Tuesday, June 26, 2012


As soon as the warm weather hit, out came the bicycles.  I don't mean that Kazakhs took to biking the way the Dutch do; I mean, my co-workers and the students at my school took to biking.  It seemed like everyone at the school, the principal included, had a bike, and Sophia and I were still walking.  We had yet to fix her bike.

On the way home from school one day, we stopped by the Mega mall that's on the way.  A new sports store, Sportsmaster, had just opened, and we went inside.  There we ran into two other teachers, one who was buying a bicycle, and one who speaks Russian and was helping.  So we had the Russian-speaker help me too, and I bought Sophia a bike.  It was the cheapest one there, 20,000 Tenge (about $133), and small even though they claimed it was a grown-up bike.  But this in-between size was perfect for Sophia.  It doesn't have hand brakes or gears, but again, this isn't a problem for a 9-year old.

We bought it and are thus far quite happy with the purchase.  We've biked to school just about every day since.  I donated her old bike to science--eg, I let the upper-grades science teachers use it for demonstrations and parts.  (I didn't quite feel comfortable selling something that may or may not be fixable.)

My bike, which I bought at the bazaar earlier this year, has so far proved to be okay. It hasn't broken yet.  The teacher who bought her bike at Sportsmaster the same time as Sophia, her bike already broke.  Some part that apparently isn't supposed to break on new bikes.  The store fixed it--but only once she went somewhere else and bought the piece they needed.  Not a good sign of quality of materials or service for this new store!!  (Which, by the way, is a chain, I've been to it before, near Artyom, and there are many of these stories in Russia.)

We have biked to church a few times, and I was quite disappointed to find out how long that takes.  It takes up to one hour by bus, because the buses that go to church run so infrequently, and you have to walk to the bus stop and then wait.  It takes about 5 minutes by car.  It takes 40 minutes by bike.  Such a difference!  This city is not at all bike-friendly.  The roads are fierce and dangerous, so we do not bike on the roads.  We bike on sidewalks, maneuvering around people, and going up and down so many steep curbs.  At one point we have to go down the equivalent of two flights of steps.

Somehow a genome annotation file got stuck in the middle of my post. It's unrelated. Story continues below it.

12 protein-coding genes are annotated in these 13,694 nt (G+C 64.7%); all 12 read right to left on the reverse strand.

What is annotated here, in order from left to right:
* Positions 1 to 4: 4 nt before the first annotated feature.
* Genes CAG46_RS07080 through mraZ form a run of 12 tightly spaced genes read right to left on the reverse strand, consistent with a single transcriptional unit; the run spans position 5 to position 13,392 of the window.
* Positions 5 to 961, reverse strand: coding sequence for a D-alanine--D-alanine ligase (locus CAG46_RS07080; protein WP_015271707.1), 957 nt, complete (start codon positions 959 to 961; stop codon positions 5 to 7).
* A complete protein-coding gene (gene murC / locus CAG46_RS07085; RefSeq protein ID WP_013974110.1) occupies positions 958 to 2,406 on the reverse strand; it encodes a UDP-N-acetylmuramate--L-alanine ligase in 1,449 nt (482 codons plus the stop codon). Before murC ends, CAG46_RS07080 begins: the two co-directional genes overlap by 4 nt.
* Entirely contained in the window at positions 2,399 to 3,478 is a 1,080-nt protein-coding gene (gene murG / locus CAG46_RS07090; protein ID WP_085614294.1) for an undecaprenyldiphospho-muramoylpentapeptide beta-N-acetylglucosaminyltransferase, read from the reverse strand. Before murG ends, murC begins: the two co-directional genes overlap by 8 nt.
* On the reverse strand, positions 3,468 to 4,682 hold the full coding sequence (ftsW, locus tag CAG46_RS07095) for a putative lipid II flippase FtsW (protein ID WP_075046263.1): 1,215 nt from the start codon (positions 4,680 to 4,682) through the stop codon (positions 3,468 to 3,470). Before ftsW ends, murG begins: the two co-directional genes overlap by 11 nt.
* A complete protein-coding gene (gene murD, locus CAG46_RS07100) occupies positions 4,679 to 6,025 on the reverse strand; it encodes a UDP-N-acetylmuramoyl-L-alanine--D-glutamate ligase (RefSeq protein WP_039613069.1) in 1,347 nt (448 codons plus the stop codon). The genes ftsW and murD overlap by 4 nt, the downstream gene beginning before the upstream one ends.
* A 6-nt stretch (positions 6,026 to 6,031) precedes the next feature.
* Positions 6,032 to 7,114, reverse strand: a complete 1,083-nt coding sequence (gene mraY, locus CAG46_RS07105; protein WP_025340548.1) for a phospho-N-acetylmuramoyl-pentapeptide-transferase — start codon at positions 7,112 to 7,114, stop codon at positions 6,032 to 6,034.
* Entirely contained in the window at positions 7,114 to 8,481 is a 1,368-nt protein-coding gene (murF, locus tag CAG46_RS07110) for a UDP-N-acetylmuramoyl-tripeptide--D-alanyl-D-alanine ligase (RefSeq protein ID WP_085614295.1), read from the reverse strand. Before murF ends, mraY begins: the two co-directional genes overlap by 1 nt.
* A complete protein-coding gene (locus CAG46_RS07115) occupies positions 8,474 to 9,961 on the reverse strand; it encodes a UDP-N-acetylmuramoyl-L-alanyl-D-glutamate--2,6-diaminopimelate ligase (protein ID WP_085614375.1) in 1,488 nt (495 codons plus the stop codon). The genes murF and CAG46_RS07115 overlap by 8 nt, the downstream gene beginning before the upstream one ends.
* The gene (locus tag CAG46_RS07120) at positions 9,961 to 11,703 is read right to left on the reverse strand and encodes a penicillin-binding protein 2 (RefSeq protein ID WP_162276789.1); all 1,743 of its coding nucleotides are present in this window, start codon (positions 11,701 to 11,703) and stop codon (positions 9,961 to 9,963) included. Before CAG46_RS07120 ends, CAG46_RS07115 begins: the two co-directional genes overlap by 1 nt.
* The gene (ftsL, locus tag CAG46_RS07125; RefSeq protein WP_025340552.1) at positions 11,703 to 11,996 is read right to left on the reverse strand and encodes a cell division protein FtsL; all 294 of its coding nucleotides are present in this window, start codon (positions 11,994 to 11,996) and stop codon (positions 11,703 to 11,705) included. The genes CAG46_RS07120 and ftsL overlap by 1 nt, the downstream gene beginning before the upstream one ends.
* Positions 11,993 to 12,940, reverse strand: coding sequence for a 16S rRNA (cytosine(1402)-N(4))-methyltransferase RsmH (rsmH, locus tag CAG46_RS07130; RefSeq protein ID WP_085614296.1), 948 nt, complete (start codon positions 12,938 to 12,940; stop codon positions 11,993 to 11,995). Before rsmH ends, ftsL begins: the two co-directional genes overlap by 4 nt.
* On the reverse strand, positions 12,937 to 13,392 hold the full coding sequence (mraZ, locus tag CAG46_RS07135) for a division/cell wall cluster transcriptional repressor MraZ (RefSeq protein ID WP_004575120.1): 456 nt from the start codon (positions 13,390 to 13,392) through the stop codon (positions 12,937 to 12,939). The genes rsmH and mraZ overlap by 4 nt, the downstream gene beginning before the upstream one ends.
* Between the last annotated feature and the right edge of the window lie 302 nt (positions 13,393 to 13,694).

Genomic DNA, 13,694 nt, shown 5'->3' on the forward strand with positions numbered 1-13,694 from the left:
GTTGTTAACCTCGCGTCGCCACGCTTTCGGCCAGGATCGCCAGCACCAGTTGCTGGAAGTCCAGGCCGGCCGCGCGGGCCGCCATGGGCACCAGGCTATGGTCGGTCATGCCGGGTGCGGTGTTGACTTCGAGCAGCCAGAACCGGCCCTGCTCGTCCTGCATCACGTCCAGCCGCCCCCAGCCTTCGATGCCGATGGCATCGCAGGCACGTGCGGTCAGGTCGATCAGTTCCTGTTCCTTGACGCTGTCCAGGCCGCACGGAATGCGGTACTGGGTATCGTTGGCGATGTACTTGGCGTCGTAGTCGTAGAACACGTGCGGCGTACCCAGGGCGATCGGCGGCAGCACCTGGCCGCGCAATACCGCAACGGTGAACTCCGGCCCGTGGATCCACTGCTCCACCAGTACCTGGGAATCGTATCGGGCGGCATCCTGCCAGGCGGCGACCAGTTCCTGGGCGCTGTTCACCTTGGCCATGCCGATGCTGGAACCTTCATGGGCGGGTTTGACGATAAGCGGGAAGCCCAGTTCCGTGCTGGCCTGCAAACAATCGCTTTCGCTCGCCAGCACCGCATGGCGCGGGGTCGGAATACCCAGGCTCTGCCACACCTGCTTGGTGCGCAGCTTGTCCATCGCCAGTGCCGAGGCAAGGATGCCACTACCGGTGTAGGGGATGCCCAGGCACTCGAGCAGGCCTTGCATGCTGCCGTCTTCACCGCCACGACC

Luckily, about half of the ride to church is filled with these kinds of obstacles; the other half is idyllic. We bike across the "rainbow" bridge over the river, with the sun shining upon us.  We bike through lovely parks.  Part of the ride is quite pleasant.

Wherever we go, we lock our bikes.  (Except for school, since the school is gated and the bikes are safe.)  I take care to lock both the back and front tires, to lock the tires to the frames.  I even bought a U-lock though I haven't used it yet.  Everywhere we go, I notice that I lock our bikes much more securely than anybody else!  This city is not quite a cycling city, and so bike theft doesn't seem to be very strong here.

I look forward to the day this city is more bike-friendly.  With a mostly flat terrain and good weather for 50% of the year, as well as a not-wealthy population needing inexpensive transportation, this city is a perfect place to become a bike haven.  Though maybe that's just my wishful thinking.

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